For logical reasons the Milestone audience was much more difficult to pin down than were the Milestone creators. I am now well aware of why Janice Radway (1988) has referred to ethnographic studies of media reception as the problems of dispersed audiences and nomadic subjects. There is no single central event where comic book fans can be observed. The most likely places to find comic book readers is at comics specialty stores and at conventions. But even with these identifiable locations there is no guarantee that you will come across the same subjects more than once. Moreover, conventions are typically loud and energetic environments, and while this can provide a wealth of observational material it also proved very distracting for fans. It is not easy to get a ten-year-old boy to answer a question about why he prefers one character over another when a model dressed in a skimpy Vampirella costume is walking by. Initially I attempted to organize relatively structured interviews with comic book fans through connections I had established at local specialty stores. That strategy turned out to be entirely unsuccessful. It was next to impossible to arrange meetings, I was frequently stood up, or when the meetings did occur there was often an obvious lack of enthusiasm for the subject of comic books, an enthusiasm which I had previously seen the subjects display in abundance in the stores or at conventions. Ultimately, most of my ethnographic research was conducted "on the hoof," as it were, talking with comic book readers anywhere I could get them to talk to mein the stores, at the conventions, in shopping malls, and even while standing in line at the movies. On occasion this proved to be more than just a little frustrating because it limited my opportunities to revisit some particularly insightful informants. Eventually many of the people I interviewed became very familiar faces, popping up at the same stores at the same time each week, or frequenting every comic book convention in the area. Of these familiar faces, a core group of twenty-five spirited comic book fans from different parts of the city became particularly important informantsalways willing to help illuminate my understanding of their readings, to clarify my mistakes of interpretation, to provide background information about characters, story lines, and creators, and even to offer their market expertise on several occasions when I needed to buy hard-to-find comic books.
Rather than a formal interview, which all too often implies an unequal relationship in favor of the interviewer, who controls the subject, the tempo, and the very language used, I consider my interactions with the readers to be more akin to conversations. In this case conversations were much more effective because the age difference between myself and the majority of the subjects, 84 percent of whom were between five and nineteen years old (see appendix A for an exact breakdown of informants by age), proved even more distancing in a formal setting. I wanted to avoid the fans' perception that I was an authority with some sort of judgmental agenda. Instead of trying to "get at" certain perceptions that I was developing through direct questions, I found conversing about a shared interest to be much more conducive in a collaborative sense. Here I have taken a cue from Lindlof and Grodin (1990), who discussed the practical advantages of the collaborative, unstructured style of interviewing as especially effective when faced with the difficulties of studying a dispersed audience and a system of media use (e.g., reading) that can not be observed directly. Moreover, conversation based on affiliation seemed to encourage the readers' enthusiasm because it is the way fans speak with each other, a way that, as previous audience researchers have often pointed out, is very similar to gossip.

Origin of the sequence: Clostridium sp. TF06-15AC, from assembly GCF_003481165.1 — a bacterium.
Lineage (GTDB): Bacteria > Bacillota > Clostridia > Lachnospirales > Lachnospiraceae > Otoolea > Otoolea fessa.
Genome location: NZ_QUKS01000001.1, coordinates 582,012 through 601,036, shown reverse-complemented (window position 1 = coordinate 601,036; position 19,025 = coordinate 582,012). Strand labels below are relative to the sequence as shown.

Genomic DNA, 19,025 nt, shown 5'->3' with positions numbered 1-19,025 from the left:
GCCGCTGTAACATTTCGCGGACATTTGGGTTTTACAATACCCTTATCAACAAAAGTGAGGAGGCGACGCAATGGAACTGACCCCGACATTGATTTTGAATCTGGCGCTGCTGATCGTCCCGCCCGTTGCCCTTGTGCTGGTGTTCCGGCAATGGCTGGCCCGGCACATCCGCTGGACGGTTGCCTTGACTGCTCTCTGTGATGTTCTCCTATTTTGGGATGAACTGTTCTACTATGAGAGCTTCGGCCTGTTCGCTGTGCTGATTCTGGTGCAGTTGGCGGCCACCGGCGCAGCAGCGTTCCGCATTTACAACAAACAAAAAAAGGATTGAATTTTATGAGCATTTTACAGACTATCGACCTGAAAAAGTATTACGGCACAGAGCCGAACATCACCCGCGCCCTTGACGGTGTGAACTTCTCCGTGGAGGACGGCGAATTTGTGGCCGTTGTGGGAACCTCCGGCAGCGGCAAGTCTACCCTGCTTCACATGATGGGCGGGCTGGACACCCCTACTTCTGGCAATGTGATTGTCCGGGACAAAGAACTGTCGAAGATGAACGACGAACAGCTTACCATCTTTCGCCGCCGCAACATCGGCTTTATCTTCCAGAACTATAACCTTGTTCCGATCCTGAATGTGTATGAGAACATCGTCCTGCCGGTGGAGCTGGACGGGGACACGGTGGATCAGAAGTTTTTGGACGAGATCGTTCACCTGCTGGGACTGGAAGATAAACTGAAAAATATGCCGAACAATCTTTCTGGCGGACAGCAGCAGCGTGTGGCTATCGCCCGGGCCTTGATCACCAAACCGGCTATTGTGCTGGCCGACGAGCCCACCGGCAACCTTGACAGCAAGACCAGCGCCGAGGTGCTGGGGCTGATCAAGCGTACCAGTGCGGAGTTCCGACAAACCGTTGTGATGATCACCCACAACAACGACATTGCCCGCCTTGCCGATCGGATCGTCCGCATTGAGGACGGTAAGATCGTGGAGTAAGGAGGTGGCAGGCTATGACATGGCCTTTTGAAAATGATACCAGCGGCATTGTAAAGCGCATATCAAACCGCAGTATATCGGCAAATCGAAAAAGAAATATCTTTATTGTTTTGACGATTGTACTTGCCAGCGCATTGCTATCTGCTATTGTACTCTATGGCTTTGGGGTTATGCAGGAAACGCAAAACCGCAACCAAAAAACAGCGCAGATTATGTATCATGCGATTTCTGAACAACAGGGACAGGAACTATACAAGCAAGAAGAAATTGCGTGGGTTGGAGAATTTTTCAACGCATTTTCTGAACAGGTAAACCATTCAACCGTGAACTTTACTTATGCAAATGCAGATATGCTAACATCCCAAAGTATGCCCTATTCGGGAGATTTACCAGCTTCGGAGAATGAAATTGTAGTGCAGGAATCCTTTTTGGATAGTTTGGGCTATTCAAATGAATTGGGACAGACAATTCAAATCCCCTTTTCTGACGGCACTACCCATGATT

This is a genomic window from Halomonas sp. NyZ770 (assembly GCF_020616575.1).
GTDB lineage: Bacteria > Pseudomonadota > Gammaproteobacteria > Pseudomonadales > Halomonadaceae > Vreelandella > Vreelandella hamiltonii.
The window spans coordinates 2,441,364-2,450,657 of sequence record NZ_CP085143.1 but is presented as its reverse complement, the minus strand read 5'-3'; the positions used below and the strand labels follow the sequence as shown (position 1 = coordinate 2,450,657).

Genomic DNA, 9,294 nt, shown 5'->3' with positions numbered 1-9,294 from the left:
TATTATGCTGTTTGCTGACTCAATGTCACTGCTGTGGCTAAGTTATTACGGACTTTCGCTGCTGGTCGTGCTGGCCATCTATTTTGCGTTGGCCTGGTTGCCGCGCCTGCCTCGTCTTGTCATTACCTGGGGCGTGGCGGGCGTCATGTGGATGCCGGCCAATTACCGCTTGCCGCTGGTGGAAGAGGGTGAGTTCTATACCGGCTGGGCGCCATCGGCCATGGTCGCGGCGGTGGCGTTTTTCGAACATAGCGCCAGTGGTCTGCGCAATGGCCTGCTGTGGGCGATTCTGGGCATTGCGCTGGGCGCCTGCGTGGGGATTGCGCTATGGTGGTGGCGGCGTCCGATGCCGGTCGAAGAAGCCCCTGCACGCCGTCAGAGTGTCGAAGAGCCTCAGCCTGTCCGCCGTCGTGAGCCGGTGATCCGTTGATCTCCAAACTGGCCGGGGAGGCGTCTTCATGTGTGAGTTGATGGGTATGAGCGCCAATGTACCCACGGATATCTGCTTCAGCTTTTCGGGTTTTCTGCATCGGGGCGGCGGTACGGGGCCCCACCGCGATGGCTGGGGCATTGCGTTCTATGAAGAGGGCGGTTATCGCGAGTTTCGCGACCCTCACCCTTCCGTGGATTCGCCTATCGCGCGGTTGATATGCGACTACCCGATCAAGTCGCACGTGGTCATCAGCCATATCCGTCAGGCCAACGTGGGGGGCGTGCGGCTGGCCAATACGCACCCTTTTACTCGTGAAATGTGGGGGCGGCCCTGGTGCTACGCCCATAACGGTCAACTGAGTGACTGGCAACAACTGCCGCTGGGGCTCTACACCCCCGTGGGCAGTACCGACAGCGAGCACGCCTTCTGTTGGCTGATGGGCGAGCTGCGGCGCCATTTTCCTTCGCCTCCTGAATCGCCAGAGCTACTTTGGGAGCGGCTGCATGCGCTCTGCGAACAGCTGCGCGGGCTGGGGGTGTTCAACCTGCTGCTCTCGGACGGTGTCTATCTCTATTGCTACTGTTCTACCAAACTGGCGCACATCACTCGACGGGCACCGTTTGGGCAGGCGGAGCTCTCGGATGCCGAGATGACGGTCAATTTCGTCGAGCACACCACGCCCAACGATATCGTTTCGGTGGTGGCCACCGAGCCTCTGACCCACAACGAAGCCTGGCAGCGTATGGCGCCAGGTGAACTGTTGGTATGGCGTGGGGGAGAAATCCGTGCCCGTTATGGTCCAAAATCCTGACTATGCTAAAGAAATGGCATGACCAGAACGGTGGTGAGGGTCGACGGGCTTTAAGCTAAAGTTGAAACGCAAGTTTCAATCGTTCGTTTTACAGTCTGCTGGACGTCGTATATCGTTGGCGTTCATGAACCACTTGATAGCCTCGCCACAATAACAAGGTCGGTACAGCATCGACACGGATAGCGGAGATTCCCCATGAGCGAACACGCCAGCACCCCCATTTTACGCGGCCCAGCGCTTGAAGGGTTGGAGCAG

Where possible I have tried to include the age of the informant, and where relative I have included mention of their ethnicity (see appendix B for an exact breakdown of informants by race). Although this study is concerned primarily with the development and the reading of black superheroes, I did not want to restrict myself solely to black comic book readers. Instead, I think it is important to consider how readers from a variety of ethnic backgrounds respond to, and make use of, these new heroes as they are incorporated into their understanding of cultural concepts such as race and gender. It would have been too transparent to write about these new black superheroes as a one-dimensional gesture against the status quo, or as a hegemonic means of colonizing images of black anger and/or masculinity. It is much more interesting to look at how these new heroes rework existing paradigms by including African American identities within the conventional narratives and iconography of the superhero formula, and to consider how these new heroes reflect audience members' interpretive practices by keying on their subcultural knowledge of the medium and the genre and how the texts facilitate an alternative reading of black masculinity. I want to emphasize that this study is an exploration of young male readers from a diversity of cultural backgrounds and how they read symbolically loaded texts across, and along, racial lines rather than just a look at how the comics speak directly to black audience members.
As a point of clarification, I should explain my use of the terms "African American" and "black" throughout this study. While I realize that there are very real political contingencies inherent in the use of particular names for visible minorities within the current social climate of contemporary America (see, for example, Baugh 1991), a thorough examination of these contingencies is beyond the scope of this study. I do not, however, use the terms interchangeably. "Black" is used as a general term of reference, and "African American" as a specific term of reference. In other words, because much of this study was conducted in a Canadian context, the phrase "African American" was effectively inaccurate as many of the informants who identified themselves as black were from non-African or non-American slave-descendant cultural and historical backgrounds (e.g., those with a Caribbean heritage resisted the label of African American if I accidentally used the phrase in conversation). Even the phrase "African Canadian" rested uncomfortably with many of the fans whom I spoke with because they felt it portrayed them as merely in the shadow of African Americans. Thus I use the term "black" more liberally here than a study solely about race might because it is a term that can transcend certain cultural boundaries which the fans deemed relatively unimportant to their understanding of the texts. When I do use the phrase "African American" it is because I am specifically referring to a person or a character who is clearly identifiable as such.